Recommendation to all Australians: Halve the bad and double the good
There are few reasons to celebrate in the CSIRO Healthy Diet Score 2016 report which shows that the average diet score is just 59 out 100.
As many as 80 percent of the 86,600 respondents received an individual score of less than 70 which is the benchmark score. However, Professor Manny Noakes, Research Director at CSIRO sees opportunity in the otherwise poor scores.
"All people need to do is halve the bad and double the good. In other words, halve the amount of discretionary food you eat and double your vegetable intake," says Professor Noakes.
"If we can raise our collective score by just over 10 points, we help Australia mitigate against the growing rates of obesity and lifestyle diseases such as heart disease, type 2 diabetes and a third of all cancers".
Junk food nation
One of the biggest culprits for the low overall score is discretionary foods. Practically all of us - 99 percent - eat some junk food throughout the week. On average we eat almost 19 serves of discretionary foods each week.
Discretionary foods are not a necessary part of a healthy dietary pattern. Alcohol, chocolate and confectionary, cakes and biscuits and sugar-sweetened beverages are the main discretionary foods that we eat.
Even worse - it is likely that the results from the Healthy Diet Score are not telling the full story.
"We find that there is often a tendency to under-report on certain types of food, so in all likelihood that figure is even higher", says Noakes.
Women eat better than men
One of the findings in the report is that women have a better diet than men - although still not a great diet. Women score an average of 60 while men score an average of 56.
Women score a lot better on vegetables (73) than men (61) and also when it comes to discretionary foods where women score 33 and men 26. Obviously, both have room for improvement when it comes to discretionary foods.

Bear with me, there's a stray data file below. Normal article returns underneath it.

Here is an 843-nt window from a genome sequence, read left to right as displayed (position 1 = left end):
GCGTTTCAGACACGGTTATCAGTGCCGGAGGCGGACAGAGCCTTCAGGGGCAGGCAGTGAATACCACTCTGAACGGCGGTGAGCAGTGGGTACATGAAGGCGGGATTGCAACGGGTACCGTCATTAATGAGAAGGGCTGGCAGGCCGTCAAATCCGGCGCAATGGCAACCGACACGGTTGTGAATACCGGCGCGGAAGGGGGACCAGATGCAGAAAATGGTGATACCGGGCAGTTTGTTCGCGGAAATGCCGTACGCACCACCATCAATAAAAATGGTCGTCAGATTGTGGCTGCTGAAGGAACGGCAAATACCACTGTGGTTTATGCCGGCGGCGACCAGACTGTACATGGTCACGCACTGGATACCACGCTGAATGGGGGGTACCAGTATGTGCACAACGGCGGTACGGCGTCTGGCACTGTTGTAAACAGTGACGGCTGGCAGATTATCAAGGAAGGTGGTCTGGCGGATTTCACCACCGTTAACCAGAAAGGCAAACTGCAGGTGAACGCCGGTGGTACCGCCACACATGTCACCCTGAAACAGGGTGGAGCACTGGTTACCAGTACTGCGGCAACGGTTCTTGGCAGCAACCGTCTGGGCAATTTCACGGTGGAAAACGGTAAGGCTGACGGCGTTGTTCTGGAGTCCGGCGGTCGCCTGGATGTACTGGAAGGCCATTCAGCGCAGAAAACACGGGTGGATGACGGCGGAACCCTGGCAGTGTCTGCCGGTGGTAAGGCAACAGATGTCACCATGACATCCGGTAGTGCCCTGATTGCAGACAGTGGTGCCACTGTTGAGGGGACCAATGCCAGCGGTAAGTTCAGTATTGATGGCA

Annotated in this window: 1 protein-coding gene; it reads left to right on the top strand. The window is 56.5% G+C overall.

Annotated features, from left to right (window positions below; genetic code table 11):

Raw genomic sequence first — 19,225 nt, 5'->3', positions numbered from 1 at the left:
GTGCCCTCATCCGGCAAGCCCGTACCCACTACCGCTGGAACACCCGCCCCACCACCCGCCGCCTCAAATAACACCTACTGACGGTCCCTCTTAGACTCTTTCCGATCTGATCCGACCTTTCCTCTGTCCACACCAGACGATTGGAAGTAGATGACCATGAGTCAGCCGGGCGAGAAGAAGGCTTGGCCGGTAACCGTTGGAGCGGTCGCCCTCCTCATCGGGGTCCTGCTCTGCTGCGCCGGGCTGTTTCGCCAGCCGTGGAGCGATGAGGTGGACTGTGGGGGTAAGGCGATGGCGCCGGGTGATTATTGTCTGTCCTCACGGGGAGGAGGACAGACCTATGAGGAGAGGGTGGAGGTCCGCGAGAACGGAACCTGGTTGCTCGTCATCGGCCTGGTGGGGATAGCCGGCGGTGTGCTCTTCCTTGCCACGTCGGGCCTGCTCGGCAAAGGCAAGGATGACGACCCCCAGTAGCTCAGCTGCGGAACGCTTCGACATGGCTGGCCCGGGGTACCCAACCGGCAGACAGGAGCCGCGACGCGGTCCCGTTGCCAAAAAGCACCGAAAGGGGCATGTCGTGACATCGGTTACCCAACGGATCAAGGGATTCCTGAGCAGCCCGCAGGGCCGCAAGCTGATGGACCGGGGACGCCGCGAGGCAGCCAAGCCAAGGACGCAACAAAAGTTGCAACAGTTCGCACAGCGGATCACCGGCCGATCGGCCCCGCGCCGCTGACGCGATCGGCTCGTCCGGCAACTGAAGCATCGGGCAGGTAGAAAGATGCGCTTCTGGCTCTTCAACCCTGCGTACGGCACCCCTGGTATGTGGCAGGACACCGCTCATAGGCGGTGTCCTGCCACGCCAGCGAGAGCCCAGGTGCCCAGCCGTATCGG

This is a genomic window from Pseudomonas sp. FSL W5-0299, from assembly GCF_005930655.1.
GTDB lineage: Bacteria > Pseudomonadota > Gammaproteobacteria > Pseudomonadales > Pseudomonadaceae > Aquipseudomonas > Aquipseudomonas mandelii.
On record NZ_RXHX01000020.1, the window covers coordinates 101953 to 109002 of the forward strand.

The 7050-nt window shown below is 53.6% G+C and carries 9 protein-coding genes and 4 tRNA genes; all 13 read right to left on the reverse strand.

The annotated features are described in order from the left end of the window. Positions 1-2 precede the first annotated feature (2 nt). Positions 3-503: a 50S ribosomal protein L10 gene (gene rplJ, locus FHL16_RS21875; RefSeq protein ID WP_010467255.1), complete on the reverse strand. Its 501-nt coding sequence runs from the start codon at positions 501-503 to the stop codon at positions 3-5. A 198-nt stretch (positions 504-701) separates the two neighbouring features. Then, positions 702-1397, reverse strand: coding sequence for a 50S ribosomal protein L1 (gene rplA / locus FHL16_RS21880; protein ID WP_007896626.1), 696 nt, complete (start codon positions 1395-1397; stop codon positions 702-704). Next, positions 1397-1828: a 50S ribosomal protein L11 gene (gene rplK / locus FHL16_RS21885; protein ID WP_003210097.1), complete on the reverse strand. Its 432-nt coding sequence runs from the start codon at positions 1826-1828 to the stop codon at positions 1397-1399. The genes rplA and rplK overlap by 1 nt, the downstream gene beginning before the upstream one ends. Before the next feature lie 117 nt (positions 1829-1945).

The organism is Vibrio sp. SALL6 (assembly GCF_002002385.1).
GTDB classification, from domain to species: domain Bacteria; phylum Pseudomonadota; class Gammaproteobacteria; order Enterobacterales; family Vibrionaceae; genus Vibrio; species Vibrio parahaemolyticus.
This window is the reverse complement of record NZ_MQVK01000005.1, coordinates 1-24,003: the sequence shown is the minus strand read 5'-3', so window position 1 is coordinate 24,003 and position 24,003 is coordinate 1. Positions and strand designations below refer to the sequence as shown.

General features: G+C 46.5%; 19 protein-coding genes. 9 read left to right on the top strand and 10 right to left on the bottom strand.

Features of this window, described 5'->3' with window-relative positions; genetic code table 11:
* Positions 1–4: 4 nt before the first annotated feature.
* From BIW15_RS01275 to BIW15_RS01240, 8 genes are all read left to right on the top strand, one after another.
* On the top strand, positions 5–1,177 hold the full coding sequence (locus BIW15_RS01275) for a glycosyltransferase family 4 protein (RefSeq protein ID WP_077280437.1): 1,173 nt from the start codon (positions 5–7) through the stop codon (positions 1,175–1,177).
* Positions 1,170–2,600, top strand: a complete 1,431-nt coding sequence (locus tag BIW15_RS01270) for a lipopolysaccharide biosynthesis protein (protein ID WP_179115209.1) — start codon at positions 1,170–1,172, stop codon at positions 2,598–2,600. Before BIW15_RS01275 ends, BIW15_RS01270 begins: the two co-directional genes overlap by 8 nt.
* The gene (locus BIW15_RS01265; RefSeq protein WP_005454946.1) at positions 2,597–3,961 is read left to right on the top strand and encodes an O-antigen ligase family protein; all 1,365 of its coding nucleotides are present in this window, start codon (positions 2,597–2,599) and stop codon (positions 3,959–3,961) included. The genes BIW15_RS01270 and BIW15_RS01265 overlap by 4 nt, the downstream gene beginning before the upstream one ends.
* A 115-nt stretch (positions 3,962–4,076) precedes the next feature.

Men tend to overindulge with alcohol and women tend to overindulge with chocolate and confectionary.
Age and occupation matter
Another finding from the CSIRO Healthy Diet Score 2016 is that older Australians on average score better than younger Australians.
Older people tend to drink too much alcohol while younger people tend to eat too much chocolate and confectionary. However, all age groups consume too much discretionary food.
Occupation matters too - construction workers (average score 54), unemployed people (average score 54) and people in sales and distribution (average score 55) score well below the average. Australians working in the health industry had the highest average score at 62.
The more you weigh, the lower you score
Normal weight Australians scored an average of 61 compared with overweight individuals who scored 58 and obese people who scored 56.
However, it is obese men who have the most room for improvement with an average score of 52. Obese women do a little bit better with a score of 57.
Again the biggest culprit is too much discretionary food where obese men score only an average of 21 and obese women score 27.
What can I do?
First of all, follow Professor Noakes' advice to halve the bad and double the good. That means halve your discretionary food intake and double your vegetable intake.
Then, complete the CSIRO Healthy Diet Score yourself to get some suggestions to how you can eat better. It only takes about 10 minutes but gives you an amazing insight into your own dietary habits and may be a real eye opener for what you can do to improve your diet.
Finally, join the CSIRO Total Wellbeing Diet. It is designed by the CSIRO and has been scientifically tested and can help you improve your eating habits.
Read the full report
The complete 2016 Healthy Diet Score report is available to download here (PDF 46 pages).